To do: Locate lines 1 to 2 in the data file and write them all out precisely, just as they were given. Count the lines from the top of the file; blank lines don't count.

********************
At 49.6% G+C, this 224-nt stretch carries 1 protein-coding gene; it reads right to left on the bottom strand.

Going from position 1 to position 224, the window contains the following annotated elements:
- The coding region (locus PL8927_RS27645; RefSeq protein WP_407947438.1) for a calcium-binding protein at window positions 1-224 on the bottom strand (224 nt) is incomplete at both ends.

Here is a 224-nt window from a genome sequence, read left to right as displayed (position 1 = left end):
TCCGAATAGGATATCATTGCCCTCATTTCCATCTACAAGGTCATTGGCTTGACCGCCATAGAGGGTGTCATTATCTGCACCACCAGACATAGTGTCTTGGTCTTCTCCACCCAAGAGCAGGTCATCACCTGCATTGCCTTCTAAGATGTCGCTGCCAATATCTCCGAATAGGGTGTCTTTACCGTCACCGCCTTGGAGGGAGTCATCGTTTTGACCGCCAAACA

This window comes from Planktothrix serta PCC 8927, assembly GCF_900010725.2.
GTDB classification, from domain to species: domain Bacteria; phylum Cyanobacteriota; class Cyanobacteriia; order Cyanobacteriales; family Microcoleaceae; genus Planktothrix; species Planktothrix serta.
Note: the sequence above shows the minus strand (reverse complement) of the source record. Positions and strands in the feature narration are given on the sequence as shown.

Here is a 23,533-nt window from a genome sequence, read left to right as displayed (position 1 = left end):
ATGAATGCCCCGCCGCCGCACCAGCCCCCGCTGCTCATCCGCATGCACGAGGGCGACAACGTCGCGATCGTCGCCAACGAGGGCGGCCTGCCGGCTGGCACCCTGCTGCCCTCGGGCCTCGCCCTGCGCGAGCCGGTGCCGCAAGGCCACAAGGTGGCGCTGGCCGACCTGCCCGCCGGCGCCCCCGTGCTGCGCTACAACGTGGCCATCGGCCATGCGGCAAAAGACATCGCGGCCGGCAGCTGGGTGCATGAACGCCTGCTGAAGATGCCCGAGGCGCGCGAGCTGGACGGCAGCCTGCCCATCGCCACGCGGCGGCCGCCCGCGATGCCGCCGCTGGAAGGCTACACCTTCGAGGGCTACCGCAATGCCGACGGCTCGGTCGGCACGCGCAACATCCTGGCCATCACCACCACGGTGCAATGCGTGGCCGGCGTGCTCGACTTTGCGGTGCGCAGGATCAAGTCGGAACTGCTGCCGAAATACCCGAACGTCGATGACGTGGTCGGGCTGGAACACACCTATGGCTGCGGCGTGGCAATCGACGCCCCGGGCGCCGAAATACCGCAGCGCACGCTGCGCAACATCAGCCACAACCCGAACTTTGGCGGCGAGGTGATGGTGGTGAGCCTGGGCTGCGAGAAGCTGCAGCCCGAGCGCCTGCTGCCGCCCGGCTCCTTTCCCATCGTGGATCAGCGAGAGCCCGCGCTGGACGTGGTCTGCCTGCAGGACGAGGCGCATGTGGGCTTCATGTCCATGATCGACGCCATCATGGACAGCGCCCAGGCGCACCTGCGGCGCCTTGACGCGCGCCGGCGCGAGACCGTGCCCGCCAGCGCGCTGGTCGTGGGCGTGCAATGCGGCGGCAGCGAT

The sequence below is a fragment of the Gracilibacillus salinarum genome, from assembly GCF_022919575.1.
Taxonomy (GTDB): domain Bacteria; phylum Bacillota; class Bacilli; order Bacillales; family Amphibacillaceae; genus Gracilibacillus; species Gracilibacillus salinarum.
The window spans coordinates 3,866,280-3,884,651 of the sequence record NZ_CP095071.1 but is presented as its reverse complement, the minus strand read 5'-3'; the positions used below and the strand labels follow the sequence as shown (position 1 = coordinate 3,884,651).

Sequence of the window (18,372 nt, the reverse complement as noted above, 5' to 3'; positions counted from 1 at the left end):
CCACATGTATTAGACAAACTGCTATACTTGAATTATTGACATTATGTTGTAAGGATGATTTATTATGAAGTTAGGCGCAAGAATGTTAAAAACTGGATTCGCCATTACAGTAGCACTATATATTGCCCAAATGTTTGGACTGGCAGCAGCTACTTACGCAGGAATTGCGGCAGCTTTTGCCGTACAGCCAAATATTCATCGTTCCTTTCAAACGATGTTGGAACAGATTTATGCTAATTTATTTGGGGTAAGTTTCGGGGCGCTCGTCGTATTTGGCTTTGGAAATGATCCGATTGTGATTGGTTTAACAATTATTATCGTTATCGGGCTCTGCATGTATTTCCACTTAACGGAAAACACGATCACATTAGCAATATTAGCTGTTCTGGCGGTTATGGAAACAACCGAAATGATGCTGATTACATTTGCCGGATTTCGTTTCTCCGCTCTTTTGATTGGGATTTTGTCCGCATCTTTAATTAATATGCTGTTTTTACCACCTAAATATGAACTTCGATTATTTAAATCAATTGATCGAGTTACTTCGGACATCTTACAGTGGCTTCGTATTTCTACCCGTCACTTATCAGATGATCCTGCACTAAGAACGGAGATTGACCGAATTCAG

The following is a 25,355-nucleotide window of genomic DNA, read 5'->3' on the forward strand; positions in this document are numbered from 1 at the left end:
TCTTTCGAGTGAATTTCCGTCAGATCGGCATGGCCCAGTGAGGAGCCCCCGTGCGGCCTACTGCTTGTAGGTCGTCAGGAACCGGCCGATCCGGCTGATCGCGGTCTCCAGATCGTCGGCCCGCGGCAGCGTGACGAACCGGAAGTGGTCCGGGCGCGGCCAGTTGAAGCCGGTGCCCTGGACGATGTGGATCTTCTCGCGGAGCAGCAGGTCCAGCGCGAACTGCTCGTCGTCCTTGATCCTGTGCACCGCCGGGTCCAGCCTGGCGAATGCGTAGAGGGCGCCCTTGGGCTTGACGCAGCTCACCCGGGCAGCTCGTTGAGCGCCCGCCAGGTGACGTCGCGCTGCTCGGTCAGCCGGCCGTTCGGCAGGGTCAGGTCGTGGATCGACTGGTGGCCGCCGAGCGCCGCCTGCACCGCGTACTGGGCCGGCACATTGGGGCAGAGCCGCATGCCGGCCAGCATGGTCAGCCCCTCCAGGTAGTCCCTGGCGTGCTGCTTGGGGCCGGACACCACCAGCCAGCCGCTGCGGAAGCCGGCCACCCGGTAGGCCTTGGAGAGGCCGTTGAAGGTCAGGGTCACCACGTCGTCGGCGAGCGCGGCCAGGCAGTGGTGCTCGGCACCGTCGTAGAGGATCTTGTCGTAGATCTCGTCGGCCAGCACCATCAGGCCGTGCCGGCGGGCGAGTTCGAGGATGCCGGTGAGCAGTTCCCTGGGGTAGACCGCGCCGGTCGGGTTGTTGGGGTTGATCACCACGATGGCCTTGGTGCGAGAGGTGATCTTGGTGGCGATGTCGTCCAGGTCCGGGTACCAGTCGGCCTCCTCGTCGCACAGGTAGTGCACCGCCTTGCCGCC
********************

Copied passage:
At 49.6% G+C, this 224-nt stretch carries 1 protein-coding gene; it reads right to left on the bottom strand.

Going from position 1 to position 224, the window contains the following annotated elements: